A feature class is a single geometry with an attribute table...period. True, it should also have a spatial reference, and likely needs one to function correctly. Still, in the simplest form, all you need is a single geometry (points, lines or polygons) and an associated attribute table.
It is no great secret I am an instructor for Esri. As a result, my perspective of GIS is highly Arc-Centric. It could even be said I view GIS using the Esri projection, but that might be a little too geeky even for me. I digress. Let's get back on topic. Focus monkey...focus.
As an instructor, I teach a huge variety of classes covering just about everything Arc-related. Almost universally, whether the class is an introduction or an advanced class, there is at least one person in the class who possesses a bit of a misconception about exactly what a feature class is. A feature class is a single geometry with attributes.
A single geometry refers to either points, lines or polygons. Each feature class stores only one of these three geometries. True, if you want to split hairs, there are others. However, these three are far and above the most common.
The associated attribute table stores all the other information you need to know about the features depicted by the geometry, the points, lines or polygons on the map. If talking about land records, land parcels, we might want to know the assessed value, current owner, address, purchase date and purchase value.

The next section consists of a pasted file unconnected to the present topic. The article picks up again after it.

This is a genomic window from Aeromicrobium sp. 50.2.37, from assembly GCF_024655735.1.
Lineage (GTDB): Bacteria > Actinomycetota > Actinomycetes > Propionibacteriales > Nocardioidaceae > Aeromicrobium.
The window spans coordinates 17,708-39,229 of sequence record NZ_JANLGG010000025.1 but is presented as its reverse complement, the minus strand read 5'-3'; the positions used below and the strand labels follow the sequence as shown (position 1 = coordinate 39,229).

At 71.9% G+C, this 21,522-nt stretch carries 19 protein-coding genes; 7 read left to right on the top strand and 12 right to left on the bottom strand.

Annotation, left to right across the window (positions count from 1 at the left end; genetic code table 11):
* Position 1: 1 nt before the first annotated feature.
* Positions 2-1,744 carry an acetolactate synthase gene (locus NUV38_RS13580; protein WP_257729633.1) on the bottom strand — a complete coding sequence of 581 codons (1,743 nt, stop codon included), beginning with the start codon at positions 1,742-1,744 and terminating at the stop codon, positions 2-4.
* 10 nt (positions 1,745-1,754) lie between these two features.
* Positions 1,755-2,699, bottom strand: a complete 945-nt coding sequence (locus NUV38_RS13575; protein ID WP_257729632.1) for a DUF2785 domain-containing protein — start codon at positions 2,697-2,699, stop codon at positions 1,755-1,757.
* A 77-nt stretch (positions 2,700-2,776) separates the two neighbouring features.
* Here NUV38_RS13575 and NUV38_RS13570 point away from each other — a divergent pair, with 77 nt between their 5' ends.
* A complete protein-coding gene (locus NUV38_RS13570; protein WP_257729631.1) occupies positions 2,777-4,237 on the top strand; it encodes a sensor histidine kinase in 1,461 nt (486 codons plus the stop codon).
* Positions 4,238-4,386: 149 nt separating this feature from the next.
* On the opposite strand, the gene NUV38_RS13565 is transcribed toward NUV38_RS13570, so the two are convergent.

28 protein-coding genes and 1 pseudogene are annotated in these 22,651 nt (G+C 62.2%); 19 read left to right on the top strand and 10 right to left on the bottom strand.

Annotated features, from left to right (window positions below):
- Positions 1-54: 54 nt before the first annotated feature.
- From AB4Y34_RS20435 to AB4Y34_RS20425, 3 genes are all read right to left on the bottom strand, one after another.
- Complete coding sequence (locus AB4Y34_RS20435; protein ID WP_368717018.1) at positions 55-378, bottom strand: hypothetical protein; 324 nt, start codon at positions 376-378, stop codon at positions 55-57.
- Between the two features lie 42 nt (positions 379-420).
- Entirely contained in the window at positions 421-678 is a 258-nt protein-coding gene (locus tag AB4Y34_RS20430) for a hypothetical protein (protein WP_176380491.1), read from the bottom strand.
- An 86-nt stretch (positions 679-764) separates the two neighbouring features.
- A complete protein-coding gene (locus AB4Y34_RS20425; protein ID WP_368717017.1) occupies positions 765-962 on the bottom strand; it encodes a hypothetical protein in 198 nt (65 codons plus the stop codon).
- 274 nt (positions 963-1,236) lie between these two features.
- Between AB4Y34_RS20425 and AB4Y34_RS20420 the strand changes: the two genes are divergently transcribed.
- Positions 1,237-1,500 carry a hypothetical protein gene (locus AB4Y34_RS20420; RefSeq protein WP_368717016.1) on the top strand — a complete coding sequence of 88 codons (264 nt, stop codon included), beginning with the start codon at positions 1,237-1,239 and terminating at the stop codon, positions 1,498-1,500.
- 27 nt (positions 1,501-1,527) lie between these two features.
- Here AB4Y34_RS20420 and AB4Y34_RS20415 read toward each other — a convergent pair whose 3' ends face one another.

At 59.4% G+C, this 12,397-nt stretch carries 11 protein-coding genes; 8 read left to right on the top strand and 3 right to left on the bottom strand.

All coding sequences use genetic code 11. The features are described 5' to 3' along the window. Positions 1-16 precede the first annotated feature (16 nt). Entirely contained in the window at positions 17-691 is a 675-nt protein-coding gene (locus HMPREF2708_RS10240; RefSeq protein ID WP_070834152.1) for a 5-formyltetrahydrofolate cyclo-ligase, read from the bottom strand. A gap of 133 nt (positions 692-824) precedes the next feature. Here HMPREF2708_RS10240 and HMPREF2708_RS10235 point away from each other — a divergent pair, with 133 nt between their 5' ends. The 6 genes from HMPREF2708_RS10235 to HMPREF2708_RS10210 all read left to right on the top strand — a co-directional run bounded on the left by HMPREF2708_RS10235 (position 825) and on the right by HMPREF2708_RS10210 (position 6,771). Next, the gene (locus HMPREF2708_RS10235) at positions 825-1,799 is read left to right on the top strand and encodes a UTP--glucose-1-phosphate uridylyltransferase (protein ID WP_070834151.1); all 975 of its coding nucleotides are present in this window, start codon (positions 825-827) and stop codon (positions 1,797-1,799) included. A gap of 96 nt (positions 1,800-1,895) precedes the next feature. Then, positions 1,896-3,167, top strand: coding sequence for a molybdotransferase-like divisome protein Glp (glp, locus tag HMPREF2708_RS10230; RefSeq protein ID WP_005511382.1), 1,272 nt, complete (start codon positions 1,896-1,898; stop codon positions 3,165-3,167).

Why does this matter? Until you start geoprocessing, it likely does not. When digging into ArcToolbox though, there are quite a few tools requiring feature classes as inputs. Specifically, when importing vector data into a geodatabase, the Feature Class to Feature Class tools are used. There is one tool for importing a single feature class and another for batch importing. These tools can take any feature class and import it into the geodatabase. What then, can these tools use as input? They can ingest any feature class.
This brings us back to the definition of a feature class, a single geometry with an associated attribute table. Based on this definition, is a shapefile a feature class? What about single geometry in a dwg file (CAD)?
The answer in both cases is yes. They are both feature classes. A Shapefile is a standalone feature class. A single geometry in a dwg file is simply a feature class in a CAD file. Both fit the definition. They both possess a single geometry with an associated attribute table. As a result, both can be used with the Feature Class to Feature Class tools.
There you have it. A feature class is comprised of a single geometry and an associated attribute table. It can be a feature class in a geodatabase, a shapefile, or a feature class in a CAD file. All of these can be used as inputs into the Feature Class to Feature Class tools when importing vector data into the geodatabase.